But I understand that a lot of US players are either unwilling or unable to change the way they calculate distances because they have no way of getting a feel for it in the country they live in. Maybe most americans do not leave their own country and therefore have no way of knowing anything else.
Also, WotC is an american company that produces a US game for the US market. I guess I wouldn't want americans coming over here to my home country Germany and telling us how to brew beer. Thinking about this as I write, there is a difference, though: german beer is appreciated around the world as far as I know, while feet and inches are not? Is that so, I am not sure. And who am I as a german to tell others how they should calculate distances?
Anyways, I do not expect the return of the SW Saga Edition or d20 Modern 2m-squares and I can live with it. Having to calculate feet and inches into cm and meters is a good brain exercise.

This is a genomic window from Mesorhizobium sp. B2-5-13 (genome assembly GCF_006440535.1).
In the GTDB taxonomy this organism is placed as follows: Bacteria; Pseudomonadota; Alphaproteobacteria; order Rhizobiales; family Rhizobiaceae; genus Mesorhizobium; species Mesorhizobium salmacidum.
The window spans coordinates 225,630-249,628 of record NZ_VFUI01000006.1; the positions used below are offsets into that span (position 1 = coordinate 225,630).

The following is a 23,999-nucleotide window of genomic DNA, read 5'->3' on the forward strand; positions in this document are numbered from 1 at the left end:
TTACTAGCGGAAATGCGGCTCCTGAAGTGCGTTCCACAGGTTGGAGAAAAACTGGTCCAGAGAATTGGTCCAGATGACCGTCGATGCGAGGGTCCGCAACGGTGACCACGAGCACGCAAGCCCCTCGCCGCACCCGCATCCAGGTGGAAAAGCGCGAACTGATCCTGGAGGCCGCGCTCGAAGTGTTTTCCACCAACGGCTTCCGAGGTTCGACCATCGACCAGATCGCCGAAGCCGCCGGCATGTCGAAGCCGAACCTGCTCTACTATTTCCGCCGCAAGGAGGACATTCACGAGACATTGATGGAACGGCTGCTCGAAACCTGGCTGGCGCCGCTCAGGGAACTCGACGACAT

That said, "minutes" really should be changed IMO. Especially because "minute" represents "until the end of the encounter" 95% of the time. So why not be honest and say what it really means?
But I also do not think we will see a return of the "until the end of the encounter" either because that probably is considered too gamey by those who do not like 4E and 3e Bo9S, people WotC seeks to win back in general. And maybe too many people are simply unwilling or unable to state when an encounter is over. It definetely is less simulationist, which some people do not like.
And I can live with that, too.

Next really has many other more important issues to fix.




A square is about 1.5 meters. Though that's not a very nice number to use. As for the "minutes" duration it's a bad idea to use "end of encounter". Because when you're using the spell out of combat you need something that's easy to keep track of. You automatically know roughly how much you can accomplish in a minute or 10 minutes. If you need to use it in combat then you can use elementary school mathematics to find out that it lasts 10 turns. That might be until the end of the encounter for most, but there is an occasional encounter that lasts for longer.